Saboteur (1942): Hitchcock’s War Film Starring Robert Cummings and Priscilla Lane

Alfred Hitchcock’s first contribution to the Wartime American propaganda, Saboteur, is not one of his best films. More concerned with plot than with characterization, lacking interesting subtext, and cast with second-tier cast–Robert Cummings is the leading man–it is nonetheless an entertaining picture.

Among other merits, the movie can be considered as a forerunner to Hitchcock’s 1959 thriller North by Northwest, which is superior in every respect. Thematically, both films center on an innocent man accused of a murder he did not commit, and the narrative of both films revolve around chasing a group of insidious spies across the country.


Theatrical poster


Barry Kane (Robert Cummings), an ordinary factory worker, is falsely accused of sabotaging an aircraft plant, in which his best friend Mason is killed in a fire.

It turns out that the extinguisher Kane handed him was filled with gasoline, engulfing his friend in flames before burning the whole factory.

An investigation points to Kane as the saboteur, forcing him to flee across the country to find the real murderer.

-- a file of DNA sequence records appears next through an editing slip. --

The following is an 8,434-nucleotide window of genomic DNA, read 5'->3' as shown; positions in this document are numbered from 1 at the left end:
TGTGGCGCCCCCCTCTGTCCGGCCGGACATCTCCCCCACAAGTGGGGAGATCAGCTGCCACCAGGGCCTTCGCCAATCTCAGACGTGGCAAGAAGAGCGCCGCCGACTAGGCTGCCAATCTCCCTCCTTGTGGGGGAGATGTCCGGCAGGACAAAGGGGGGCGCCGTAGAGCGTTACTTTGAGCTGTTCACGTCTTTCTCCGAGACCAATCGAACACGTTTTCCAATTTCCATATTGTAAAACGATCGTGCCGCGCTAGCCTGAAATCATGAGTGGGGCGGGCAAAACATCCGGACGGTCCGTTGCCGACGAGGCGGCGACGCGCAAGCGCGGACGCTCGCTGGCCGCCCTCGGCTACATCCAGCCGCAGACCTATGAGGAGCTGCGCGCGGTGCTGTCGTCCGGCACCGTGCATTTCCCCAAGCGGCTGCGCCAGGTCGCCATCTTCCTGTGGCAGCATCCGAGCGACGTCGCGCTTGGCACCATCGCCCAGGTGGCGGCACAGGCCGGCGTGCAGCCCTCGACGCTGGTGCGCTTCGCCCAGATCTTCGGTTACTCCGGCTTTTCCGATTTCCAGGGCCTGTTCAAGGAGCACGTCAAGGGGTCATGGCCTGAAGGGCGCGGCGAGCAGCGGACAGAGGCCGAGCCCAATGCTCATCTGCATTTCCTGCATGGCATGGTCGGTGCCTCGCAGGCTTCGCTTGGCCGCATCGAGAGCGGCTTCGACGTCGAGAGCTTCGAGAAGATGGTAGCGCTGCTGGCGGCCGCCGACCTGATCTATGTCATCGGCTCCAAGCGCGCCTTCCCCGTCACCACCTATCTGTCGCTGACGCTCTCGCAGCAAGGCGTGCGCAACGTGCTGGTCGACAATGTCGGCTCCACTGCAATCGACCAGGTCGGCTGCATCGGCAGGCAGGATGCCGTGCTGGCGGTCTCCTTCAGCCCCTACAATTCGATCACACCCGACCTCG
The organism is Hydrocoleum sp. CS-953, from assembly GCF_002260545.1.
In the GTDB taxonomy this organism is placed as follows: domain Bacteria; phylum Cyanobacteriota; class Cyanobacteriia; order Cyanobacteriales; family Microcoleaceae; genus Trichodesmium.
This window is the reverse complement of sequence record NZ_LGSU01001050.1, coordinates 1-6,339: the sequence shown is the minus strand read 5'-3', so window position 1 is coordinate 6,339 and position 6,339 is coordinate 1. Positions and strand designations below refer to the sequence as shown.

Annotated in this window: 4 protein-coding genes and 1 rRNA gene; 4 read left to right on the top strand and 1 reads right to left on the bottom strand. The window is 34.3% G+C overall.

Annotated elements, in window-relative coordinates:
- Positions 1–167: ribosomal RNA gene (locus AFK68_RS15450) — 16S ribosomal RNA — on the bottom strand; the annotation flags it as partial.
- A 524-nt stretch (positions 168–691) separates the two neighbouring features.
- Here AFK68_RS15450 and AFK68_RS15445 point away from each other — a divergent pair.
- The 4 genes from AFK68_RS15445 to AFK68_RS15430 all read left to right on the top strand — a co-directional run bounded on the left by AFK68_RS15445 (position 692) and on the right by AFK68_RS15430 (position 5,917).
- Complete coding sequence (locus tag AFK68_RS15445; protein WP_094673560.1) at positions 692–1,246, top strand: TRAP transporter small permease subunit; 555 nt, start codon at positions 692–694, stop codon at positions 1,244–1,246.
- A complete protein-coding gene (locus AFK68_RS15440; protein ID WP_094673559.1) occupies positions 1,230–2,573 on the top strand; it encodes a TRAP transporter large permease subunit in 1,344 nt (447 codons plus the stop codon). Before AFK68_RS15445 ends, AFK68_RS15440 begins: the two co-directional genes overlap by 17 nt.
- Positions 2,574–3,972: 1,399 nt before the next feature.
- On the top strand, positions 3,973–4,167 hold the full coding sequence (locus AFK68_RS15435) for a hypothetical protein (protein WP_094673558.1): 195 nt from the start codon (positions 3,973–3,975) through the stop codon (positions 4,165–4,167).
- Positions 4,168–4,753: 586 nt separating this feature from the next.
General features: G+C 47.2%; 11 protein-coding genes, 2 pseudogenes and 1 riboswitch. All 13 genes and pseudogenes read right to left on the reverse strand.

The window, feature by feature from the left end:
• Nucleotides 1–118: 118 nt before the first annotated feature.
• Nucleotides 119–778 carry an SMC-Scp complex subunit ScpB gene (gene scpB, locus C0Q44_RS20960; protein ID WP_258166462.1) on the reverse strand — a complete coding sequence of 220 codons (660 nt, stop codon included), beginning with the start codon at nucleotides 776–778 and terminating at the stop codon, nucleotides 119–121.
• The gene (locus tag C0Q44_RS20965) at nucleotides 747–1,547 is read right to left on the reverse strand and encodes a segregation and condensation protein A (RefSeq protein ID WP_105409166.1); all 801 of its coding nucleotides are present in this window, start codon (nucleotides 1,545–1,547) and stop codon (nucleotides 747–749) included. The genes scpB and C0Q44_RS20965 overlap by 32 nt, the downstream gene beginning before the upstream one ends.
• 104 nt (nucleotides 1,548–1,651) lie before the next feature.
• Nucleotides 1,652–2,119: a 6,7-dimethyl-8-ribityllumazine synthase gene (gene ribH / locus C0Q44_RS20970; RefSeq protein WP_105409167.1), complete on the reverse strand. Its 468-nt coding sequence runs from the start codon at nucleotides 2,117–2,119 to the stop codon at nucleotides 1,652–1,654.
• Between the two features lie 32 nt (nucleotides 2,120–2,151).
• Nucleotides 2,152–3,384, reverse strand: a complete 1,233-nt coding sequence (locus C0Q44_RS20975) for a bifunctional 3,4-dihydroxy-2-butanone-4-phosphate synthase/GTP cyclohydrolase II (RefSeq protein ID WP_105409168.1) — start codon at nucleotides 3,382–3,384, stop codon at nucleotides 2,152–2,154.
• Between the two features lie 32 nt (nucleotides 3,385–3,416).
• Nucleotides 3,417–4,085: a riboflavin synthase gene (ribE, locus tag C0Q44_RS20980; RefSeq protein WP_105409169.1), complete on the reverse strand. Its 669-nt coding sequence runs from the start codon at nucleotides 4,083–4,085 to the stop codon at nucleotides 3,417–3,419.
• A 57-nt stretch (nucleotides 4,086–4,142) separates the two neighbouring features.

On the way, he meets Pat Martin (Priscilla Lane), the only person who believes his story. To clear his name, he goes after the real saboteur, Frank Fly (Norman Lloyd), who is in league with wealthy fascist sympathizer, Mrs. Henrietta Sutton (Alma Kruger).

Kane encounters a national network of unlikely spies, ending in a final dramatic confrontation atop New York’s Statue of Liberty. The movie is best remembered for its harrowing chase, shot on the Universal back lot, in which he chases his man to the Lady’s torch.

Originally, Hitchcock had plan to cast Gary Cooper and Barbara Stanwyck, bigger stars and more accomplished actors, in the lead roles, with Harry Carey, Sr. as master spy Charles Tobin, played in the film by Otto Kruger.

Saboteur is more of a plot rather than character-driven feature.  But it’s useful precursor to the darker, visually and thematically richer films of the late 1940s and 1950s.

The film is interesting for its depiction of the police as dull and unimaginative, and for showing ordinary people running away from both the legal authorities and the criminals at the same time. It suggests, like later Hitchcock movies, that under some specifiable circumstance, it’s the duty of loyal citizens to disobey the law.

Based on Hitchcock’s idea, Peter Viertel and Joan Harrison’s script is helped by Dorothy Parker’s witty additions to the dialogue and the charmingly bizarre encounter with the caravan-load of circus freaks.

The lovers erase of their earlier tensions and misunderstandings is gradual.  There are ardent kisses on the dance floor at the charity ball of a Fifth Column society lady. “I’m afraid we’re not behaving very well,” says Pat after the first embrace, to which Barry responds: “What’s the difference? We weren’t invited anyway?” He then embraces Pat for the second time.